Novel Form of Coronavirus Emerges in China, Sparking Concerns From Public Health Officials

By Ellyn Fritz || Staff Writer

A new strain of the coronavirus is making waves worldwide after it appeared to originate in early December. According to The Economist, its origin was traced to a fish and animal market in Wuhan, China, and originally was believed to only spread from animals to humans. On January 20th, however, the first clear evidence that the illness could spread from human to human was confirmed when an official stated that 14 health workers who treated patients were ill. 

The 2019 coronavirus can cause severe pneumonia and may lead to death. According to the World Health Organization’s report on February 2nd, there are approximately 15,000 confirmed cases and 300 deaths. Due to the lack of test kits for officials to accurately diagnose, the number is most likely higher.  

The rise of coronavirus brings back dark memories of SARS, severe acute respiratory syndrome, which erupted in China in 2002 and spread globally the following year. Because SARS is a different form of a coronavirus, it appears to be the more deadly pathogen, killing 10% of the people it infected, while the 2019 coronavirus has killed 3% of those infected according to official reports. However, the new virus may spread from person to person more quickly than SARS and China now has more reported cases of the coronavirus than it had of SARS. 

Countries worldwide are concerned that small Chinese hospitals are not equipped with the resources to handle the new coronavirus. Memories of the early delays by Chinese officials in containing the SARS crisis two decades ago, which contributed to a higher rate of infection and death, have raised concerns that a similar event could be repeated. There are a lack of medical supplies, beds, and staff to adequately serve the number of people looking for treatment. As the New York Times reported, China’s response of a lockdown, sealing off cities and closing down schools, could exacerbate the issue as transporting medical supplies becomes more difficult.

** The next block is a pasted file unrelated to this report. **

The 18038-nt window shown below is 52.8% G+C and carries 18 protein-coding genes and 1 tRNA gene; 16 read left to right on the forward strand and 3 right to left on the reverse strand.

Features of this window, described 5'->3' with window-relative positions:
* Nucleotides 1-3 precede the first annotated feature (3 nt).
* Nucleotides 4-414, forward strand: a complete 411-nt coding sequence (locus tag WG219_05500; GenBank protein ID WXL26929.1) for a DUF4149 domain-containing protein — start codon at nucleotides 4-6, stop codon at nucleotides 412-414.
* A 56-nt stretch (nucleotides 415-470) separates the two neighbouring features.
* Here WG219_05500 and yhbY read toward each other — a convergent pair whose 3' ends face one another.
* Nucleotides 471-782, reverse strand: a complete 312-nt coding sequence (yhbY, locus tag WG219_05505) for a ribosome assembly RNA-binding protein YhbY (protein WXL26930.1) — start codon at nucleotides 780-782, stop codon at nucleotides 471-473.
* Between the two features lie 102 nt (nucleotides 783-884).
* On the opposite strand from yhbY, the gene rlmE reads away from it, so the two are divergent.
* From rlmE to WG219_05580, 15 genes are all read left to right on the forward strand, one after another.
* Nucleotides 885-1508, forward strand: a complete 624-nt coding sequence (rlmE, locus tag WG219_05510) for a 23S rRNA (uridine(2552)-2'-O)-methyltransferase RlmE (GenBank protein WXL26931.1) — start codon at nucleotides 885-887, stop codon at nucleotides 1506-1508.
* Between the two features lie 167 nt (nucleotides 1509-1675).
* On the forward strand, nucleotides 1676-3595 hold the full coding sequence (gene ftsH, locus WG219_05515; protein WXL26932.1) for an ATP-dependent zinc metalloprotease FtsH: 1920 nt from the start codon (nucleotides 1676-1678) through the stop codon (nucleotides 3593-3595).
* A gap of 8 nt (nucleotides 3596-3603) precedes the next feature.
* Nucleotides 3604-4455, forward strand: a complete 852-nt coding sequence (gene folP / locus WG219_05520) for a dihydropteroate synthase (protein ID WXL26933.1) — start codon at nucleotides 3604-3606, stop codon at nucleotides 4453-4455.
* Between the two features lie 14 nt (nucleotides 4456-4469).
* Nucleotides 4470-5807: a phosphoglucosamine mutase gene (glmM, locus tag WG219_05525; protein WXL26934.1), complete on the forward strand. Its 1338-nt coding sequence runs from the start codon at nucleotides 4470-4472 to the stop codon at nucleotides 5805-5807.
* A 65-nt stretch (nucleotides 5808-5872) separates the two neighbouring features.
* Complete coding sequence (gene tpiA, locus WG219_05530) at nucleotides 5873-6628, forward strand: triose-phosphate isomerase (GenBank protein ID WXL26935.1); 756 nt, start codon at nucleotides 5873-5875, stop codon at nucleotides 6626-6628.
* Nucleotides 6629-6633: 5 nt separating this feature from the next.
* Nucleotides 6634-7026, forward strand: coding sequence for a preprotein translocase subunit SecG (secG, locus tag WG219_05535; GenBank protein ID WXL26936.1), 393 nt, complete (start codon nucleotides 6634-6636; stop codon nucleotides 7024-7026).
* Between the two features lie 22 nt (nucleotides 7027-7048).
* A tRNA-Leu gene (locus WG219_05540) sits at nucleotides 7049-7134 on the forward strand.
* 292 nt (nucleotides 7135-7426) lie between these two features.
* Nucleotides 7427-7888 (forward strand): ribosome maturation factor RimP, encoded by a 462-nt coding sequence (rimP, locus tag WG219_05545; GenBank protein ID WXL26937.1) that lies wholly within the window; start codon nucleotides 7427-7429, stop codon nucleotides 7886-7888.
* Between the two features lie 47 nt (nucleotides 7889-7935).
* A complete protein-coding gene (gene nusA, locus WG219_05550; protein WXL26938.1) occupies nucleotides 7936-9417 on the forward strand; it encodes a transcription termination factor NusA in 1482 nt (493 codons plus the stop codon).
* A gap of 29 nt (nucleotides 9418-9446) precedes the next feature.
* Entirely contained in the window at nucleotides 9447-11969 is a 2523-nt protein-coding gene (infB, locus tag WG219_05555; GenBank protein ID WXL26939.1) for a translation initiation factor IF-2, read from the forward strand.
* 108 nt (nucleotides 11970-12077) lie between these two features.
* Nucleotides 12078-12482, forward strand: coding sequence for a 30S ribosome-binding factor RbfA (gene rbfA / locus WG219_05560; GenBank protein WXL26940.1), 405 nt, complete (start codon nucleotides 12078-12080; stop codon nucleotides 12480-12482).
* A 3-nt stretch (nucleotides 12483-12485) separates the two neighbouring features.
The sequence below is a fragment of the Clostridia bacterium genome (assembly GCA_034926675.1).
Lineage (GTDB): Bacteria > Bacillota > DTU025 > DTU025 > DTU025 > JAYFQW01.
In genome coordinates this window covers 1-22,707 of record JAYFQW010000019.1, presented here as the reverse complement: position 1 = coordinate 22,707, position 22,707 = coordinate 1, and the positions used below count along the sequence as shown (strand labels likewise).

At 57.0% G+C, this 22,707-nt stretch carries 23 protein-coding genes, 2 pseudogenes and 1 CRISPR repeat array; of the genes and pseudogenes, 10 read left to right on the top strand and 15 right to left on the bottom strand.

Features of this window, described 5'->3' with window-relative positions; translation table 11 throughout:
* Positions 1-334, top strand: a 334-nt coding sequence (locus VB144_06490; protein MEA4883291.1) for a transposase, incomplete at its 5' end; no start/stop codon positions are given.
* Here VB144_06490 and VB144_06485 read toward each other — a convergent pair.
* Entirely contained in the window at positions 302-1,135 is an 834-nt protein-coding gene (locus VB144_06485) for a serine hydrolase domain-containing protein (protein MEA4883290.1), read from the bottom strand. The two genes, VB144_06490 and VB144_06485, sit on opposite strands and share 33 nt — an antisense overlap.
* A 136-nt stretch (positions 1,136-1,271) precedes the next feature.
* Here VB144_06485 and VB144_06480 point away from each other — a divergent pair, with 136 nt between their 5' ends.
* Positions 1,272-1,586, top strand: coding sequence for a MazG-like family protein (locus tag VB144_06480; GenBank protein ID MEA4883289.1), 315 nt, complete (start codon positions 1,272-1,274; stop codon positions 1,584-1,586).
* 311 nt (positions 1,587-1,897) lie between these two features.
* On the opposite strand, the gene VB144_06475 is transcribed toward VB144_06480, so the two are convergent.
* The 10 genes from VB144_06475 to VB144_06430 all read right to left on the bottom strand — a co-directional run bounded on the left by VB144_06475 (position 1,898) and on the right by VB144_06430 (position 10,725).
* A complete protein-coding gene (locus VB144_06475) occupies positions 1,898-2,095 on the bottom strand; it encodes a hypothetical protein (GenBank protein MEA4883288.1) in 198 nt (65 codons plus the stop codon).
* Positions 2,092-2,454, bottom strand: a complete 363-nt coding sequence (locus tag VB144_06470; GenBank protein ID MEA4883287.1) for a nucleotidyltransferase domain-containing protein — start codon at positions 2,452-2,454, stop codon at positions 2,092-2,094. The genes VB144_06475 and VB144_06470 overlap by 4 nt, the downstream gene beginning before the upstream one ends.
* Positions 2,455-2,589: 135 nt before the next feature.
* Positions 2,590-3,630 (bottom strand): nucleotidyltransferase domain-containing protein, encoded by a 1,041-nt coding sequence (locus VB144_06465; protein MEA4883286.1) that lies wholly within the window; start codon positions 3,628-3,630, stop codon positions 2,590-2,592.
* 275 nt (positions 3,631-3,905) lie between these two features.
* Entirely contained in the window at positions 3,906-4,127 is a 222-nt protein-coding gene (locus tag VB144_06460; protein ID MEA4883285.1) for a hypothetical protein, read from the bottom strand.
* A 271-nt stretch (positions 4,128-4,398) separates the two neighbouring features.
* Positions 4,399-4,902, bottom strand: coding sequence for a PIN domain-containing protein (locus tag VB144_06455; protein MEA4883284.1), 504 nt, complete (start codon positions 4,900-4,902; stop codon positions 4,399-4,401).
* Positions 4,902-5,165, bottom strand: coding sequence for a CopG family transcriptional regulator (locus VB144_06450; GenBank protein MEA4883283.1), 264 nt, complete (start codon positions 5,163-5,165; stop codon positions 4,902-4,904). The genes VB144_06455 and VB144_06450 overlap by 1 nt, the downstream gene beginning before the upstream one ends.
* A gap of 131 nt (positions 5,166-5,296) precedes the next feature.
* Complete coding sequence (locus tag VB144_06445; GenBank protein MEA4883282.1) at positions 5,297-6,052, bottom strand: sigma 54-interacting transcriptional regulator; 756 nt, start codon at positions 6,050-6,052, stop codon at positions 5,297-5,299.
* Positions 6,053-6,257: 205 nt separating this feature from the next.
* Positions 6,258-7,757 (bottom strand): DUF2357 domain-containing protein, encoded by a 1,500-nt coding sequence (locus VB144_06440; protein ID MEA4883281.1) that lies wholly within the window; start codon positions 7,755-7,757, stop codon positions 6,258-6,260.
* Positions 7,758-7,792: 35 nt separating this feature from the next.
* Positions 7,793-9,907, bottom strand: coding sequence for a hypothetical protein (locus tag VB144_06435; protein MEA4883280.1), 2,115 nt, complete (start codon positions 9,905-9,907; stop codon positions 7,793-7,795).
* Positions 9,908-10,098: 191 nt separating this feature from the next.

In response to the pressure to manage the crisis, the Chinese government has promised to open two new hospitals. According to People’s Daily, the Wuhan Huoshenshan Hospital is on track to provide 1,000 more beds by February 3rd and the Leishenshen Hospital is due to open by the middle of February with 1,300 more beds. Chen Xi, an assistant professor of health policy and economics at the Yale School of Public Health, reported to the New York Times that having a working system of family doctors who can act as gatekeepers for the hospital is integral to handling the contagious virus. 

There are no known or proven drugs to treat the new virus. As a result, health authorities have told doctors to prescribe a combination of anti-viral H.I.V. drugs, along with traditional Chinese medicine like buffalo horn, jasmine, and honeysuckle.

 Despite efforts to quarantine millions of people infected with the virus, it is spreading rapidly. The majority of recently reported cases come from outside China: about 100 cases have been confirmed in at least 23 other countries. The virus shows signs of spreading overseas due to reports of people falling ill who had never visited China in Thailand, Taiwan, Germany, Vietnam, Japan, France and the United States. As reported by The Wall Street Journal, the first patient to die from the coronavirus outside of China was on February 1st, as a 44-year-old Chinese man passed away in the Philippines. 

Within the United States, the 8th case of the coronavirus was confirmed in Massachusetts; the patient is a University of Massachusetts- Boston student who had recently traveled to Wuhan, China. Additionally, a person is being tested for the coronavirus in New York City after exhibiting the symptoms for the virus. On January 30, the U.S. State Department upped its China travel advisory to the highest level,  “Do Not Travel,” shortly before the World Health Organization classified the coronavirus outbreak as a public health emergency on February 1st. 

Sophomore Ellyn Fritz is a Staff Writer. Her email is efritz@fandm.edu

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